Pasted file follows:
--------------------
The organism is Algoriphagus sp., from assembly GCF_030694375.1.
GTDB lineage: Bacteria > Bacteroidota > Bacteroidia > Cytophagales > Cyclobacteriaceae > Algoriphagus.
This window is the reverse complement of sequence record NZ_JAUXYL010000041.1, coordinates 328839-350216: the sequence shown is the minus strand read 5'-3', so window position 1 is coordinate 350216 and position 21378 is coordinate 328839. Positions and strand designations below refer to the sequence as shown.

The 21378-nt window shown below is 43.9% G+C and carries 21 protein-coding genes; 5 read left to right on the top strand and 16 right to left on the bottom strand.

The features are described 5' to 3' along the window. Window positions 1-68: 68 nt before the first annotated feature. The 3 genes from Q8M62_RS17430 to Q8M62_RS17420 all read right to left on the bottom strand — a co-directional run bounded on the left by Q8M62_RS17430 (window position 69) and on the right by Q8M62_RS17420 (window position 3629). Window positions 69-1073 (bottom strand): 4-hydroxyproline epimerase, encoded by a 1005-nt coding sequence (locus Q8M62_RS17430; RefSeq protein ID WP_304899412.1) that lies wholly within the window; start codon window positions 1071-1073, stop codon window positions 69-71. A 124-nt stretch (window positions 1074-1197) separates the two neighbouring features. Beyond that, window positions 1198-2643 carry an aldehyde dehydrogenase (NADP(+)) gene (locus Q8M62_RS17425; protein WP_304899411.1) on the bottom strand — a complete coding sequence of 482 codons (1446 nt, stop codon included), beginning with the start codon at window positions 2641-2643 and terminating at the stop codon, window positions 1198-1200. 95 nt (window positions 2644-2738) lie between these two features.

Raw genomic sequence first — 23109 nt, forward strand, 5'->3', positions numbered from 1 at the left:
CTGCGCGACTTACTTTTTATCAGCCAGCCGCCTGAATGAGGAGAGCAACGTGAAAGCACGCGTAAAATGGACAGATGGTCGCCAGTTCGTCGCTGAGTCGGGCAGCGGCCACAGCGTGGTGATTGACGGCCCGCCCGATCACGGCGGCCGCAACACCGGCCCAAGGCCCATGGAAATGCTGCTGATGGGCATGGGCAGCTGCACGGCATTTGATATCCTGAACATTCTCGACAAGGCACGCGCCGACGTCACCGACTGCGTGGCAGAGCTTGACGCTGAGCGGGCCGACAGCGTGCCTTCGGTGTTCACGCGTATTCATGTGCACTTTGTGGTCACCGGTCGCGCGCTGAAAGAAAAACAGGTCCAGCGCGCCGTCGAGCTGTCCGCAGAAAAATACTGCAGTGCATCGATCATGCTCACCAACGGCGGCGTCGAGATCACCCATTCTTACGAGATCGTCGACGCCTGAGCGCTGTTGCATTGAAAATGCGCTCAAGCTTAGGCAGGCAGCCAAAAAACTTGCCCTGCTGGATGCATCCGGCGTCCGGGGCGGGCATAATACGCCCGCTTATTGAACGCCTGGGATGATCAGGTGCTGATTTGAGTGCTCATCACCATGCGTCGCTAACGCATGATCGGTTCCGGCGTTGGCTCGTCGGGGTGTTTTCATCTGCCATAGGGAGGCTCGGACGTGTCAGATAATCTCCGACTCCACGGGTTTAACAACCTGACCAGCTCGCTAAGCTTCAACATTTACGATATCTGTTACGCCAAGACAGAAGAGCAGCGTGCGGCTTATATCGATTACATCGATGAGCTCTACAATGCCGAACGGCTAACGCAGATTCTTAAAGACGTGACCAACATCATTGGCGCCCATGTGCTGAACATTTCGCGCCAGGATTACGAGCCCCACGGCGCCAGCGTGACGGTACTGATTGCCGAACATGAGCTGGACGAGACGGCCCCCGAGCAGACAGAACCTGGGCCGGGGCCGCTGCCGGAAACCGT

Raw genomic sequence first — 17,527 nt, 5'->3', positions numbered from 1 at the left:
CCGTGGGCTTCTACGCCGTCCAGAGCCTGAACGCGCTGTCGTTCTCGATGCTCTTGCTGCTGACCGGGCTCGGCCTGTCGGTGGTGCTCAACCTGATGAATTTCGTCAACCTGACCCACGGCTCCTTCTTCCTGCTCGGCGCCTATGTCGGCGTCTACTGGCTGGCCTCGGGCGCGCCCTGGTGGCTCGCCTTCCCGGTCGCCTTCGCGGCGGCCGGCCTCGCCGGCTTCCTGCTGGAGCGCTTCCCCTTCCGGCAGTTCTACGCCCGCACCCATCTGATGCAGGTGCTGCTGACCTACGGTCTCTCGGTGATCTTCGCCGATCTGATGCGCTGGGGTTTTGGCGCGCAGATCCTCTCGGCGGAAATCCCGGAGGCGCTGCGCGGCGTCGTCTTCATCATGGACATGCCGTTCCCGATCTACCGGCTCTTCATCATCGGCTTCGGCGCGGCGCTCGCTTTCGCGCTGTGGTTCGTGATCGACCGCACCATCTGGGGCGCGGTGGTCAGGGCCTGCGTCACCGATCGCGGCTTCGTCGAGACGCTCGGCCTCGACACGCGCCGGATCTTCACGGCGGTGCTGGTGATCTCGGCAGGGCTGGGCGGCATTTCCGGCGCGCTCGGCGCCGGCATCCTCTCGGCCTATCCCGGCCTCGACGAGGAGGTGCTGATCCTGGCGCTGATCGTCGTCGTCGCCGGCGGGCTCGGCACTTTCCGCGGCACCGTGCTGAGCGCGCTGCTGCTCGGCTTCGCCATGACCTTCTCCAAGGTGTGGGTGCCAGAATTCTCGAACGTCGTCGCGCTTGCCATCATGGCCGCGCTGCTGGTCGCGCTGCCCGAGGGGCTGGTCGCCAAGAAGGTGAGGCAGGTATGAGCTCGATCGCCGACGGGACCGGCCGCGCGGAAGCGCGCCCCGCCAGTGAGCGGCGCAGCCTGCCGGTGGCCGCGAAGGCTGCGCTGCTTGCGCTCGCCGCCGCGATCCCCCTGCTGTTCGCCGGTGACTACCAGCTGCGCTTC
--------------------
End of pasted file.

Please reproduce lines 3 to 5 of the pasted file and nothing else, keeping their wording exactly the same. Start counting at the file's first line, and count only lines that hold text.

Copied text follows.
This window is the reverse complement of sequence record NZ_JAUXYL010000041.1, coordinates 328839-350216: the sequence shown is the minus strand read 5'-3', so window position 1 is coordinate 350216 and position 21378 is coordinate 328839. Positions and strand designations below refer to the sequence as shown.

The 21378-nt window shown below is 43.9% G+C and carries 21 protein-coding genes; 5 read left to right on the top strand and 16 right to left on the bottom strand.

The features are described 5' to 3' along the window. Window positions 1-68: 68 nt before the first annotated feature. The 3 genes from Q8M62_RS17430 to Q8M62_RS17420 all read right to left on the bottom strand — a co-directional run bounded on the left by Q8M62_RS17430 (window position 69) and on the right by Q8M62_RS17420 (window position 3629). Window positions 69-1073 (bottom strand): 4-hydroxyproline epimerase, encoded by a 1005-nt coding sequence (locus Q8M62_RS17430; RefSeq protein ID WP_304899412.1) that lies wholly within the window; start codon window positions 1071-1073, stop codon window positions 69-71. A 124-nt stretch (window positions 1074-1197) separates the two neighbouring features. Beyond that, window positions 1198-2643 carry an aldehyde dehydrogenase (NADP(+)) gene (locus Q8M62_RS17425; protein WP_304899411.1) on the bottom strand — a complete coding sequence of 482 codons (1446 nt, stop codon included), beginning with the start codon at window positions 2641-2643 and terminating at the stop codon, window positions 1198-1200. 95 nt (window positions 2644-2738) lie between these two features.